EE showcases balloon and drone ‘masts’ that could support the ESN

EE has unveiled its “mobile technology of the future”, which could have the potential to support the new Emergency Services Network (ESN).

Mar 1, 2017
By Paul Jacques

EE has unveiled its “mobile technology of the future”, which could have the potential to support the new Emergency Services Network (ESN).

At an event in London last week it demonstrated how it will use its ‘patent-pending’ balloon and drone ‘air masts’ to connect the most remote areas of the UK and keep communities online in the wake of disasters such as major flooding.

As well as aerial solutions for replacement and remote consumer coverage, EE also confirmed that a fleet of ‘rapid response vehicles’ would be deployed to support the new ESN and “keep the vital service live during local site outages and essential maintenance”.

EE showed how it could use mini mobile sites attached to a helium balloon – a ‘Helikite’ – to provide wide area 4G mobile coverage where permanent sites have been damaged or in areas where there is no 4G coverage. Drones equipped with mini-sites, each including a base station and antenna, could also be used to provide targeted coverage, such as in search and rescue operations.

It says the use of small cells connected back into the EE network over satellite or using EE’s 4G spectrum, would enable calls and access the internet to be made from even the most remote areas.

EE says its tethered and powered mobile ‘air mast’ solutions are currently in patent-pending status and expects to deliver a deployed balloon solution in a rural environment this year.

The new technology was trialled by EE and Nokia last summer with a drone used to carry a tiny base station to remote areas around Inverness. The tests showed that with the help of the drone, mobile coverage could be established very quickly over ranges of several kilometres. High-quality LTE (long-term evolution) voice calls between responders, video streaming and up to 150 Mbps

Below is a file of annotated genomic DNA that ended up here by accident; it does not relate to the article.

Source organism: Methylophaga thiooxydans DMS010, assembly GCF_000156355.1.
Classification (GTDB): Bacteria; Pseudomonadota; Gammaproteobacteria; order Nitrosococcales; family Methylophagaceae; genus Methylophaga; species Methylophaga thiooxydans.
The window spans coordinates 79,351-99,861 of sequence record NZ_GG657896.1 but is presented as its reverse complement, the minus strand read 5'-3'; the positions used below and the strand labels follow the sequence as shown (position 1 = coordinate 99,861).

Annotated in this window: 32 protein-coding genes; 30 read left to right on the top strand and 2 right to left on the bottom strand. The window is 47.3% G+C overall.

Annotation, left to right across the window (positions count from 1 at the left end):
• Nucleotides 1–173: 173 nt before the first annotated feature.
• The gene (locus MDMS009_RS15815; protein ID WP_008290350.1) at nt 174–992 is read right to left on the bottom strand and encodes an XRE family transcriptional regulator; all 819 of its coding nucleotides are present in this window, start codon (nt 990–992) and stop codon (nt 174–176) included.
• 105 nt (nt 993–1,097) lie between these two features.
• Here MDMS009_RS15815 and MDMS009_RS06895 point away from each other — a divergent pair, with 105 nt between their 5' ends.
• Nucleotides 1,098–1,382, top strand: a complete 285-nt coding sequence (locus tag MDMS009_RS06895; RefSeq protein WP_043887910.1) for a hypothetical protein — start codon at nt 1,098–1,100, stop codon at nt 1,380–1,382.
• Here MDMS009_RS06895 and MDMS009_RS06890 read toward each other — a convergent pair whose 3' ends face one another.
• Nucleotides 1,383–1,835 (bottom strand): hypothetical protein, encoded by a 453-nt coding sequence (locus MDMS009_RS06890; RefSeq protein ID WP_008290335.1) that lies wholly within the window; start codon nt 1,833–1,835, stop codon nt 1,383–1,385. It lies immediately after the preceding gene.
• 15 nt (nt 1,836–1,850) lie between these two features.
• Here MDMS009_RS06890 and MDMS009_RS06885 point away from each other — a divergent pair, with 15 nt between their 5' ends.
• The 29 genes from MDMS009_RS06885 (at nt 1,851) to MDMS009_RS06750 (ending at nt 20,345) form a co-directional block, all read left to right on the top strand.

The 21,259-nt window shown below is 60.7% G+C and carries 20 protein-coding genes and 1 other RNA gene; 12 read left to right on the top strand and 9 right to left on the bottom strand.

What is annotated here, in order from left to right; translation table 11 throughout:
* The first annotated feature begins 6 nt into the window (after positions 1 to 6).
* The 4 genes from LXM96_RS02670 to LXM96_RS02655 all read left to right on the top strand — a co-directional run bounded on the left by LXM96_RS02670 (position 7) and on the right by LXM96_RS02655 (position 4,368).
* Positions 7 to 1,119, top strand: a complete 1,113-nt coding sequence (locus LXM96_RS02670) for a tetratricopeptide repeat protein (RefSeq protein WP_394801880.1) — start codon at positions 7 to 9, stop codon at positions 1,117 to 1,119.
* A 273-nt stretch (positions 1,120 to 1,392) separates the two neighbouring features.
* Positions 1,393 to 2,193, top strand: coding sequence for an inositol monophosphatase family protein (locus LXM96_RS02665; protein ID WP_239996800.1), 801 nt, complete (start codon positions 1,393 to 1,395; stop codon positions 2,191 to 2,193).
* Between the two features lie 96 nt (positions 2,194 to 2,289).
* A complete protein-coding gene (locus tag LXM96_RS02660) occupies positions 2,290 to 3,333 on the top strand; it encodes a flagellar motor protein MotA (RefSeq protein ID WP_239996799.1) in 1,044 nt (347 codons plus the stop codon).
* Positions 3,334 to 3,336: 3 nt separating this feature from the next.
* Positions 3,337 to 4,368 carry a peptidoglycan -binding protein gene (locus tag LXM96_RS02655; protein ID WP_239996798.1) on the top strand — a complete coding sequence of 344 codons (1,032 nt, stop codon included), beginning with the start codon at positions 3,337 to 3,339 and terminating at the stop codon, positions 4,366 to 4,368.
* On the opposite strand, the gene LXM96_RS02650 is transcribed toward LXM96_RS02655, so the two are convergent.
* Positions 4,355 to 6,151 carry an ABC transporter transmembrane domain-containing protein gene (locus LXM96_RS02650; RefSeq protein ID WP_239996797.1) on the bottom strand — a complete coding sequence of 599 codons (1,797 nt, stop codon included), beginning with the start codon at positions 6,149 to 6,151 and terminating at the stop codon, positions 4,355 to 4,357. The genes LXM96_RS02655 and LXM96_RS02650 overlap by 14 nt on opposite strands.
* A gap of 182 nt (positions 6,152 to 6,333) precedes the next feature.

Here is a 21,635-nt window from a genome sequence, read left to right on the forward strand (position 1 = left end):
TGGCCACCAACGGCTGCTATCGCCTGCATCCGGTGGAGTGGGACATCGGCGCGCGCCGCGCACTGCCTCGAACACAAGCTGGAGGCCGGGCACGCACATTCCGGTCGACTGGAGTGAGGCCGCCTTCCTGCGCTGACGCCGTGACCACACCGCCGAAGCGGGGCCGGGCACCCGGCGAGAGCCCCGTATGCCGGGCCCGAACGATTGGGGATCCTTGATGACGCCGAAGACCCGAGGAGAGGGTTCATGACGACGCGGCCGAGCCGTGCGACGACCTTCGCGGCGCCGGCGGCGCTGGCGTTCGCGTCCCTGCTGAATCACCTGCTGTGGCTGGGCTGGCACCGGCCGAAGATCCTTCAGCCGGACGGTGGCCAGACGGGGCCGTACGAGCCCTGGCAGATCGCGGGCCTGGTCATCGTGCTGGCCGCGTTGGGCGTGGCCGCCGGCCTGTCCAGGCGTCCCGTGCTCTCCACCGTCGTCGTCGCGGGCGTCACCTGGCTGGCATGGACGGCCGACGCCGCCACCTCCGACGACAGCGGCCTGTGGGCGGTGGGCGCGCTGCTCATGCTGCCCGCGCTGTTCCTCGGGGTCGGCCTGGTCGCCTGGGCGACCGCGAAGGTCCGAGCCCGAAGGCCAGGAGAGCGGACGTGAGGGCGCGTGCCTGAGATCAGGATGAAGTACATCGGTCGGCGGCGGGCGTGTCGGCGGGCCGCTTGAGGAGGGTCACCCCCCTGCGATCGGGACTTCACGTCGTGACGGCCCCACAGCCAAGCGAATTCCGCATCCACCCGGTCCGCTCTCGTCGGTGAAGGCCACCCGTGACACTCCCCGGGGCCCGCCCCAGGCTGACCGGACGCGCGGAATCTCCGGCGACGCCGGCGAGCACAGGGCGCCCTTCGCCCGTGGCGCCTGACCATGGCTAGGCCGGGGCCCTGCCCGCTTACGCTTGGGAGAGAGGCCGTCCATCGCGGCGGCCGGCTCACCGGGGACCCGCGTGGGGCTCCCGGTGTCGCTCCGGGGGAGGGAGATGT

data throughput were all achieved, with no need for a connection to an external core network.

Imran Durrani, senior account manager for Nokia in the UK, said it creates “a whole new dimension for network operators”, allowing them to provide temporary 4G coverage in underserved areas or to quickly expand capacity at large events.

EE chief executive officer Marc Allera explained: “We are going to extraordinary lengths to connect communities across the UK. Innovation is essential for us to go further than we’ve ever gone, and deliver a network that’s more reliable than ever before.

“Rural parts of the UK provide more challenges to mobile coverage than anywhere else, so we have to work harder there – developing these technologies will ultimately help our customers, even in the most hard to reach areas.

“Looking ahead, I see innovations like this revolutionising the way people connect. We’re developing the concept of ‘coverage on demand’. What if an event organiser could request a temporary EE capacity increase in a rural area, or a climber going up Ben Nevis could order an EE aerial coverage solution to follow them as they climb? We need to innovate, and we need to think differently, always using customers’ needs to drive the way we create new technologies.”

The ESN is expected to produce significant savings compared to the existing Tetra (terrestrial trunked radio) system supplied by Airwave, which will largely be achieved by ‘piggybacking’ the system on EE’s existing 4G network.

EE says its 4G LTE network will significantly improve the efficiency of the emergency services by giving them access to the type of data and applications that have benefitted private businesses in recent years.

LTE offers unrivalled broadband capabilities for applications such as body-worn video streaming, digital imaging, automatic vehicle location, computer-assisted dispatch, mobile and command centre apps and video surveillance apps, such as facial recognition.

However, a critical report by the National Audit Office said the planned replacement for the Airwave blue-light communications system was “inherently high risk” as a similar network has never been implemented elsewhere.

The Home Office planned to roll out the new ESN between September 2017

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